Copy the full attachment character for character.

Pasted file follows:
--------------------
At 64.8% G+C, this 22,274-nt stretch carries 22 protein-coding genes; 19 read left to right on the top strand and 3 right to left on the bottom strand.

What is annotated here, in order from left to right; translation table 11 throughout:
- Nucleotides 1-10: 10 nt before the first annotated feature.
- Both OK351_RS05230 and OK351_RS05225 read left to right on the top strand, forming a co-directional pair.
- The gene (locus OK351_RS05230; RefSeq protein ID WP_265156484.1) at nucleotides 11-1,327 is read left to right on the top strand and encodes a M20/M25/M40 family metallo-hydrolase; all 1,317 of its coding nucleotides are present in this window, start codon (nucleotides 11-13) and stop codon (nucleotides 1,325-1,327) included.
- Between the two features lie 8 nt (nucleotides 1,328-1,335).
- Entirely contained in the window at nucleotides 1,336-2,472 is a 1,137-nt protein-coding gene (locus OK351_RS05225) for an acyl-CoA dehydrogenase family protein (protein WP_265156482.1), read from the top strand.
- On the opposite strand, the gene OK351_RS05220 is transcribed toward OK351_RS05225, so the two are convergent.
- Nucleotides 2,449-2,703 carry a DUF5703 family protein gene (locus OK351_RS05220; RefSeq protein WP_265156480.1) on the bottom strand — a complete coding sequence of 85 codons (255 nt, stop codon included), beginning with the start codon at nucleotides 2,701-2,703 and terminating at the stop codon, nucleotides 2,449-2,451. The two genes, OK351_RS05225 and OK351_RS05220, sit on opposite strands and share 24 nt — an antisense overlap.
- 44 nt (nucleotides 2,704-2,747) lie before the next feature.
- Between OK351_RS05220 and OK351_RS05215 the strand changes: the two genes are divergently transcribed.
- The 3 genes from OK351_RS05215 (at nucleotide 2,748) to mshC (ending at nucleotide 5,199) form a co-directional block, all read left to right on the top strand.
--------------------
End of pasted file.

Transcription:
At 64.8% G+C, this 22,274-nt stretch carries 22 protein-coding genes; 19 read left to right on the top strand and 3 right to left on the bottom strand.

What is annotated here, in order from left to right; translation table 11 throughout:
- Nucleotides 1-10: 10 nt before the first annotated feature.
- Both OK351_RS05230 and OK351_RS05225 read left to right on the top strand, forming a co-directional pair.
- The gene (locus OK351_RS05230; RefSeq protein ID WP_265156484.1) at nucleotides 11-1,327 is read left to right on the top strand and encodes a M20/M25/M40 family metallo-hydrolase; all 1,317 of its coding nucleotides are present in this window, start codon (nucleotides 11-13) and stop codon (nucleotides 1,325-1,327) included.
- Between the two features lie 8 nt (nucleotides 1,328-1,335).
- Entirely contained in the window at nucleotides 1,336-2,472 is a 1,137-nt protein-coding gene (locus OK351_RS05225) for an acyl-CoA dehydrogenase family protein (protein WP_265156482.1), read from the top strand.
- On the opposite strand, the gene OK351_RS05220 is transcribed toward OK351_RS05225, so the two are convergent.
- Nucleotides 2,449-2,703 carry a DUF5703 family protein gene (locus OK351_RS05220; RefSeq protein WP_265156480.1) on the bottom strand — a complete coding sequence of 85 codons (255 nt, stop codon included), beginning with the start codon at nucleotides 2,701-2,703 and terminating at the stop codon, nucleotides 2,449-2,451. The two genes, OK351_RS05225 and OK351_RS05220, sit on opposite strands and share 24 nt — an antisense overlap.
- 44 nt (nucleotides 2,704-2,747) lie before the next feature.
- Between OK351_RS05220 and OK351_RS05215 the strand changes: the two genes are divergently transcribed.
- The 3 genes from OK351_RS05215 (at nucleotide 2,748) to mshC (ending at nucleotide 5,199) form a co-directional block, all read left to right on the top strand.